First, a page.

By Sports Reporter
The Mighty Warriors have been handed what looks a gentle draw in the pool stages of the 2018 Cosafa Women’s Championship that will be staged in Port Elizabeth, South Africa from September 12 to 22.
Zimbabwe‚ who were runners-up last year on home soil, will face-off against Swaziland, Uganda and Namibia in Group C while defending champions South Africa headline Group A which includes Botswana‚ Madagascar and Malawi.
Group B contains Zambia‚ who piped Zimbabwe for the ticket to this year’s Africa Women’s Cup of Nations‚ Central African guest nation Cameroon‚ Lesotho and Mozambique.
Cameroon are ranked third on the African continent after Nigeria and Ghana‚ and their inclusion in the field this year will certainly add some intrigue.
Only the top three teams and the best runner-up advance to the semifinals.
Zimbabwe, who won the regional tournament in 2011 on home soil, will be hoping to atone for their failure to qualify for this year’s 2018 Africa Women Cup of Nations that gets under way in Ghana in November.
The Mighty Warriors recently played a friendly match against Mozambique where coach Sithethelelwe Sibanda had an opportunity to assess some of the team’s fringe players in preparation for the Cosafa tournament.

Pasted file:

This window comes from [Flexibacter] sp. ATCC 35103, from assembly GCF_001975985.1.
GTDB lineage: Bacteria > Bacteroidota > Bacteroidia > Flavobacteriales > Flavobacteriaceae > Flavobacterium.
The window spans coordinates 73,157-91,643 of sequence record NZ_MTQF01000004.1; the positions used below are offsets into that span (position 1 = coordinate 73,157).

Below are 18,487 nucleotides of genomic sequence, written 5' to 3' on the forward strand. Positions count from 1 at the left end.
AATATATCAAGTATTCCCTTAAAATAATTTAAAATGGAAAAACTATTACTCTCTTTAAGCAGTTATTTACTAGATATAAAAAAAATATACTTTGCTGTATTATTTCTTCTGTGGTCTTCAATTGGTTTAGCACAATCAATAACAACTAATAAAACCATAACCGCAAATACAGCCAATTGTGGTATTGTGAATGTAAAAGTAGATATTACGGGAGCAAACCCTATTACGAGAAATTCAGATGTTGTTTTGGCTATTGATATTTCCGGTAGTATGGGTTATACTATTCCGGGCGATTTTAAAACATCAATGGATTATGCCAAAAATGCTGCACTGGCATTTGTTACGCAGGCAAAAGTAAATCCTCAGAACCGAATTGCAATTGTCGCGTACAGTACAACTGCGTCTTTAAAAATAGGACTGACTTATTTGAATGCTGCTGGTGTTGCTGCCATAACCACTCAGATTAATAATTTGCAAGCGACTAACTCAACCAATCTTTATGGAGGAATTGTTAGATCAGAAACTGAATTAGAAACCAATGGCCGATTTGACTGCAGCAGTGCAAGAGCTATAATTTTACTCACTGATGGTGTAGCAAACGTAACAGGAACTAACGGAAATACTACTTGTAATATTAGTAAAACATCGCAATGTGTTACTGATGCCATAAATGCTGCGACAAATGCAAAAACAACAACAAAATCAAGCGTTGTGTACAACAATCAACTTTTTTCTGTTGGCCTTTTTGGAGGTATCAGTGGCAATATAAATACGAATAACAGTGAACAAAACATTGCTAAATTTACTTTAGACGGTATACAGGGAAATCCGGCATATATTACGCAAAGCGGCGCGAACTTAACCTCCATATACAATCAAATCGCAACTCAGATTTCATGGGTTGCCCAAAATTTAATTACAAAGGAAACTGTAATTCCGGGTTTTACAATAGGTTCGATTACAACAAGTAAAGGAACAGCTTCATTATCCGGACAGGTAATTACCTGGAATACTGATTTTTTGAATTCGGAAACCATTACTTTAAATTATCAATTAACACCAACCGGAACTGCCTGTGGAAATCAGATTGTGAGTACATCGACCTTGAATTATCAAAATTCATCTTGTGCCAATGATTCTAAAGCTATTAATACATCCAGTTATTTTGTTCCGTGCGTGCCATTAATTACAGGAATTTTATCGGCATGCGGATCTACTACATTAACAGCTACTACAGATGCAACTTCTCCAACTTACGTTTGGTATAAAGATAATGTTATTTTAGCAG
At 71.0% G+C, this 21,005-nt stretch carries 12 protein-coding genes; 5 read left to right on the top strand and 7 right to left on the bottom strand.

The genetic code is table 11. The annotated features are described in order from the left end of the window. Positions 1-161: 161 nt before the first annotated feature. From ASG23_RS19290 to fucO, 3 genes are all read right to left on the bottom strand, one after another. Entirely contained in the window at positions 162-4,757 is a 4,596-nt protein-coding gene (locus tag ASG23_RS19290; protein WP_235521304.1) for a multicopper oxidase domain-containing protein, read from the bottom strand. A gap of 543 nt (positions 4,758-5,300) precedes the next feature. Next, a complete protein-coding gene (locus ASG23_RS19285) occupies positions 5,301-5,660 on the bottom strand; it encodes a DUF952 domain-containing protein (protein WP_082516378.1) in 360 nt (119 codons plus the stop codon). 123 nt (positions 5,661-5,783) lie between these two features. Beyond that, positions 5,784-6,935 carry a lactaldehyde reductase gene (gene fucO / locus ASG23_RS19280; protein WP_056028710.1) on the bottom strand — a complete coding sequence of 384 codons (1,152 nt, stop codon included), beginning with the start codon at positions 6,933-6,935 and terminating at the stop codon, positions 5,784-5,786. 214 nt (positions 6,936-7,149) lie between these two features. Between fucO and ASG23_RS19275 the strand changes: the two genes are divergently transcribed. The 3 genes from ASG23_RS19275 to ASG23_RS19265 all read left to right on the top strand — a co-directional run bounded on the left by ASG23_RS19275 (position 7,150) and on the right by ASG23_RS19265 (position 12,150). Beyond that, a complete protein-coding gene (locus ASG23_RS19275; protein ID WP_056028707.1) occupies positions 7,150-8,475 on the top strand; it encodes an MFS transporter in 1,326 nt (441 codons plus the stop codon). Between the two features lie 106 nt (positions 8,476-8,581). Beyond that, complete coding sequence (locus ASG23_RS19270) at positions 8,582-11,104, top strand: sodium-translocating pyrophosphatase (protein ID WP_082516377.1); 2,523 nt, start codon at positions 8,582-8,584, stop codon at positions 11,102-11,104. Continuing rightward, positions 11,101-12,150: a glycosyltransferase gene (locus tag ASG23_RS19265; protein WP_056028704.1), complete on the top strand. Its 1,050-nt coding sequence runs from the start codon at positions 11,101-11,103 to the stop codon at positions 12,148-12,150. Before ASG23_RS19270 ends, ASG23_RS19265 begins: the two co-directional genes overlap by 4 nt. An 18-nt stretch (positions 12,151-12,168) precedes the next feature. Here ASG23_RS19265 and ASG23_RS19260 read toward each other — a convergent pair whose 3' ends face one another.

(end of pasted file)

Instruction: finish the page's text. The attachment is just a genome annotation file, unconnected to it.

Zimbabwe emerged victorious with a 6-2 win over their hosts in Beira courtesy of a brace by Mavis Chirandu while Marjory Nyaumwe, Maudy Mafuruse and Concilia Madotsa also weighed in with a goal each
While Zimbabwe are yet to finalise their squad for the regional tournament, defending champions and hosts South Africa have already shown their intent after naming all of their overseas-based players‚ including the Houston Dash trio of captain Janine van Wyk‚ Thembi Kgatlana and Linda Motlhalo.
Banyana Banyana will be using the tournament to prepare for the crucial 2018 Africa Women Cup of Nations which will serve as qualifiers for the 2019 Fifa Women’s World Cup in France.
The first Cosafa Women’s Championship was held in Zimbabwe in 2002 and was won by South Africa, who beat their hosts 2-1 in the final.
Four years later and the South Africans triumphed again at the finals in Zambia, when they beat Namibia 3-1 in the decider. South Africa then made it three in a row when they beat Zimbabwe in the finals of the 2008 tournament in Malange, Angola.
Zimbabwe then claimed the title in 2011, when they also acted as hosts, defeating South Africa 1-0 in the final.
Banyana Banyana got their revenge in Bulawayo 12 months ago though as they ran out 2-1 winners, their fourth trophy win in five events.